Saturday, April 20, 2013


"Botswana has a literacy rate of over 80%, with women literacy rate at 83%, higher than that of men. In 2002, the gross Primary enrollment rate was 100%, while the net enrollment rate was 81%. In fact, Botswana has a high percentage of women holding highest positions in the civil society and corporate sector, compared to some industrialized countries such as Japan. Currently, we have a Motswana woman as one of the Governors at the World Bank; another Motswana woman (a lawyer by profession) has been recently appointed to the International Court of Justice, the Hague; the Bank of Botswana Governor is a woman; we have at least two women as High Court Judges; several of them as magistrates; one of the two Deputy Vice Chancellors of the only University in the country is also a woman; we have several women as Professors and lecturers, others occupying the positions of Deanship/Head of Departments at the University of Botswana; and recently, women have been given the opportunity to join the army. Notably, in Botswana, more girls graduate from the University than boys, and the enrollment rate of girls in Primary schools is 49% compared to 51% of boys. Since education is relatively free, what is needed is dedication and commitment. Currently, the government of Botswana is sponsoring nearly 40,000 students in tertiary schools both in the country and overseas..," Dr Bora Thuga Manatsha, 2009 excerpt from here.

Forty-seven years later, this is the place I call home. A landlocked country in Southern Africa about the size of France or Texas (I don't do well with square kilometres), located just above South Africa with Namibia and Mozambique to the west and east respectively. 

Poetry is a big part of the culture here, as is traditional dance but of course you can take Zumba classes if you prefer or study capoeira, join a heavy metal band or become a rap/motswako star. Yes, this too is Africa.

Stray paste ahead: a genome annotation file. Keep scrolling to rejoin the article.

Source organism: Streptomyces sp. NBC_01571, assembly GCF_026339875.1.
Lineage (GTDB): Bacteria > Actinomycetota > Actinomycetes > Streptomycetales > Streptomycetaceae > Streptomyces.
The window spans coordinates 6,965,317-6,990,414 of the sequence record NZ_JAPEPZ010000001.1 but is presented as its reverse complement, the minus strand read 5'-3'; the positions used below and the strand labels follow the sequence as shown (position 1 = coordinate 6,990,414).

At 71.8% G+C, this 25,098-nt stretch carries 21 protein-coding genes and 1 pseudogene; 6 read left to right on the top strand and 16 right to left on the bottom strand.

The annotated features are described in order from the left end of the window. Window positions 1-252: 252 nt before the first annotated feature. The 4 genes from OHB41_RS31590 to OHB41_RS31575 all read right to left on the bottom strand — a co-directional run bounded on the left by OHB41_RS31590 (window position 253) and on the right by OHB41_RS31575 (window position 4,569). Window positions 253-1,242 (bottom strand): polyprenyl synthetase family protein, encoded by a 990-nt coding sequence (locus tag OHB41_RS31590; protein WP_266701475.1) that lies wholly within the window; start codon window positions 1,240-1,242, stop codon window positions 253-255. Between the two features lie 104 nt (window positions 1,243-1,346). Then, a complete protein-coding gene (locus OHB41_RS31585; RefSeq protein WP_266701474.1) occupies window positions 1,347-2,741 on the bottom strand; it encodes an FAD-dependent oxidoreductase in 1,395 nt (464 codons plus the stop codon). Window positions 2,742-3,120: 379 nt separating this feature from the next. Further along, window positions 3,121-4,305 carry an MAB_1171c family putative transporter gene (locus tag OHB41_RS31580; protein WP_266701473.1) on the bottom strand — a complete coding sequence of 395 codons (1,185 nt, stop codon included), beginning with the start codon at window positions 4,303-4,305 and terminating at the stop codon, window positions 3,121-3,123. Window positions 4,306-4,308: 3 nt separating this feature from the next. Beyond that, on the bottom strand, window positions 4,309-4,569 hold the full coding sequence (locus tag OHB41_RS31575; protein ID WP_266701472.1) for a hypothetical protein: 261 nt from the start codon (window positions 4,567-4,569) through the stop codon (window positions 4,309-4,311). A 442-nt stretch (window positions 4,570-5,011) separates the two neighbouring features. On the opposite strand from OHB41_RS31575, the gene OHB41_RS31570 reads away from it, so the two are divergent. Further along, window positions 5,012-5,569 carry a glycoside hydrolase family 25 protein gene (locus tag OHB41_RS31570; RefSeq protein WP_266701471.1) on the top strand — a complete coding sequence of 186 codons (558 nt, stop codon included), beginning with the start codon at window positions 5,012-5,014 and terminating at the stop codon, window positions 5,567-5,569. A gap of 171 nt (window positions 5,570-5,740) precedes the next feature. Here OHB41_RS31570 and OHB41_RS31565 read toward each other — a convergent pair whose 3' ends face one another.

Our traditional cuisine is simple organic fare - sorghum, beef lots of beef, phaletshe (pounded corn not unlike palenta but way better tasting :), morogo (dried bean leaves, greens etc) but with 5 or 6 major shopping complexes just within the city you can eat Japanese, Greek, Chinese, Indian or whatever cuisine you are after, for the right price. No, we do not have a Macdonalds but we do have Nandos (ask Mila Kunis or any Brit what that is). Ok, I'll stop with the free advertising, the point is since gaining independence from the UK in 66, Botswana was previously the British Protectorate of Bechuanaland, a lot has happened. We did not inherit much infrastructurally from the British - a few kilometers of road, inexplicable tea drinking in 40 degree centigrade weather, conservative clothing totally unsuited to the summers here, as well as the English language and perhaps that is how it should be a clean/erasable slate. Our very own tabula rasa, to do with what we wish.

Do I have a pet elephant? No, go read a book strange little man. I know its confusing, the storybooks and movies have us Tarzaning across some homogenous jungle in loincloths and the truth is we do have lots of wildlife and conservation parks. I heard somewhere that we are home to one third of the world's elephant population but, and this is important, we do not have a mahout culture - as a rule we don't train them and ride them etc. We stay away from the wildlife and our defense force handles the national anti-poaching programs. Locals respect nature from a friendly distance. Visitors here want to stroke the animals, get upclose to You Tube lions, sleep in tents out in the ope etc. To each his own. If I lived in New York in a small bedsit I suppose I might yearn for that kind of nearness. Maybe.